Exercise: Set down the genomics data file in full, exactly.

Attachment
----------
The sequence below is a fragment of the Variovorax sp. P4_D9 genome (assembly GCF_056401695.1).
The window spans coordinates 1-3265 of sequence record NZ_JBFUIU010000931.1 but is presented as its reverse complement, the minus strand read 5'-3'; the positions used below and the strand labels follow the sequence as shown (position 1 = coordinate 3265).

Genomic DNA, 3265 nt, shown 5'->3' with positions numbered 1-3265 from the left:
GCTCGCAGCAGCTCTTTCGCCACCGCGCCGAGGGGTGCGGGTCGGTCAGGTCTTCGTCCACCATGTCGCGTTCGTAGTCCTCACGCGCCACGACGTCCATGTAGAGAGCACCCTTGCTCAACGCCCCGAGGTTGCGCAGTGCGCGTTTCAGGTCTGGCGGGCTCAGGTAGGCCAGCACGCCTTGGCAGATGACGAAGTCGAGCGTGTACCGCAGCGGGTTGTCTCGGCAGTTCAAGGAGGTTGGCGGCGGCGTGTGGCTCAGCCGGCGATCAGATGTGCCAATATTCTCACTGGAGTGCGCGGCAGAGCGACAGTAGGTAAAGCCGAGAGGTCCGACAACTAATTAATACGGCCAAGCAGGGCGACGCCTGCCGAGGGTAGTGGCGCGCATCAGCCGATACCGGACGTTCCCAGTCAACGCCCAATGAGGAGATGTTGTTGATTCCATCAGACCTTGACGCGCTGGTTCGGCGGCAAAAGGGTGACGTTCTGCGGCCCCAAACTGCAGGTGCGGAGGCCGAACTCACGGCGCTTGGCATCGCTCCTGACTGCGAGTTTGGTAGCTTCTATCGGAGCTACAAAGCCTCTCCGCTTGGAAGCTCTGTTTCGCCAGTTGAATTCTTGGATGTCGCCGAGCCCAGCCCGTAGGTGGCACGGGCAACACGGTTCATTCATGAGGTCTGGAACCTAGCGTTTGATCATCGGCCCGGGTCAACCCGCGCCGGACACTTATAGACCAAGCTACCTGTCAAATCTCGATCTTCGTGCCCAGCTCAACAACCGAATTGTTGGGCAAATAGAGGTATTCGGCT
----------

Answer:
The sequence below is a fragment of the Variovorax sp. P4_D9 genome (assembly GCF_056401695.1).
The window spans coordinates 1-3265 of sequence record NZ_JBFUIU010000931.1 but is presented as its reverse complement, the minus strand read 5'-3'; the positions used below and the strand labels follow the sequence as shown (position 1 = coordinate 3265).

Genomic DNA, 3265 nt, shown 5'->3' with positions numbered 1-3265 from the left:
GCTCGCAGCAGCTCTTTCGCCACCGCGCCGAGGGGTGCGGGTCGGTCAGGTCTTCGTCCACCATGTCGCGTTCGTAGTCCTCACGCGCCACGACGTCCATGTAGAGAGCACCCTTGCTCAACGCCCCGAGGTTGCGCAGTGCGCGTTTCAGGTCTGGCGGGCTCAGGTAGGCCAGCACGCCTTGGCAGATGACGAAGTCGAGCGTGTACCGCAGCGGGTTGTCTCGGCAGTTCAAGGAGGTTGGCGGCGGCGTGTGGCTCAGCCGGCGATCAGATGTGCCAATATTCTCACTGGAGTGCGCGGCAGAGCGACAGTAGGTAAAGCCGAGAGGTCCGACAACTAATTAATACGGCCAAGCAGGGCGACGCCTGCCGAGGGTAGTGGCGCGCATCAGCCGATACCGGACGTTCCCAGTCAACGCCCAATGAGGAGATGTTGTTGATTCCATCAGACCTTGACGCGCTGGTTCGGCGGCAAAAGGGTGACGTTCTGCGGCCCCAAACTGCAGGTGCGGAGGCCGAACTCACGGCGCTTGGCATCGCTCCTGACTGCGAGTTTGGTAGCTTCTATCGGAGCTACAAAGCCTCTCCGCTTGGAAGCTCTGTTTCGCCAGTTGAATTCTTGGATGTCGCCGAGCCCAGCCCGTAGGTGGCACGGGCAACACGGTTCATTCATGAGGTCTGGAACCTAGCGTTTGATCATCGGCCCGGGTCAACCCGCGCCGGACACTTATAGACCAAGCTACCTGTCAAATCTCGATCTTCGTGCCCAGCTCAACAACCGAATTGTTGGGCAAATAGAGGTATTCGGCT